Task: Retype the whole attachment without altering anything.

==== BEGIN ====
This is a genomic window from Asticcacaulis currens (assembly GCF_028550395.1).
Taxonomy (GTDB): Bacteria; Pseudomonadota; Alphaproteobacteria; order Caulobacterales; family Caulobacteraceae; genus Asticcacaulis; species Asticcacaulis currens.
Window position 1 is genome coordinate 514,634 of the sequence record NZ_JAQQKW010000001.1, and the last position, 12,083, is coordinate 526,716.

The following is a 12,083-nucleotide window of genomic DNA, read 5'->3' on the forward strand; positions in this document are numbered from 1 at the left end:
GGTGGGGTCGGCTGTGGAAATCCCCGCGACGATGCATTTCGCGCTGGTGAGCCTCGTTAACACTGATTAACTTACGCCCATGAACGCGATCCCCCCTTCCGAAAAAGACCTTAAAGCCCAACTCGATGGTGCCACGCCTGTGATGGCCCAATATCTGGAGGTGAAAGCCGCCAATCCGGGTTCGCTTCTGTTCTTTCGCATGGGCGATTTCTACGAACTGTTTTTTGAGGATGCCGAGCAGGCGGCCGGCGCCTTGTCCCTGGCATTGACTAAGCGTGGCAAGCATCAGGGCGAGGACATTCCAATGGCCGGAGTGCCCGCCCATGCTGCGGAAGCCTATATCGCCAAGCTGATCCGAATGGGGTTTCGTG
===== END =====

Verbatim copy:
This is a genomic window from Asticcacaulis currens (assembly GCF_028550395.1).
Taxonomy (GTDB): Bacteria; Pseudomonadota; Alphaproteobacteria; order Caulobacterales; family Caulobacteraceae; genus Asticcacaulis; species Asticcacaulis currens.
Window position 1 is genome coordinate 514,634 of the sequence record NZ_JAQQKW010000001.1, and the last position, 12,083, is coordinate 526,716.

The following is a 12,083-nucleotide window of genomic DNA, read 5'->3' on the forward strand; positions in this document are numbered from 1 at the left end:
GGTGGGGTCGGCTGTGGAAATCCCCGCGACGATGCATTTCGCGCTGGTGAGCCTCGTTAACACTGATTAACTTACGCCCATGAACGCGATCCCCCCTTCCGAAAAAGACCTTAAAGCCCAACTCGATGGTGCCACGCCTGTGATGGCCCAATATCTGGAGGTGAAAGCCGCCAATCCGGGTTCGCTTCTGTTCTTTCGCATGGGCGATTTCTACGAACTGTTTTTTGAGGATGCCGAGCAGGCGGCCGGCGCCTTGTCCCTGGCATTGACTAAGCGTGGCAAGCATCAGGGCGAGGACATTCCAATGGCCGGAGTGCCCGCCCATGCTGCGGAAGCCTATATCGCCAAGCTGATCCGAATGGGGTTTCGTG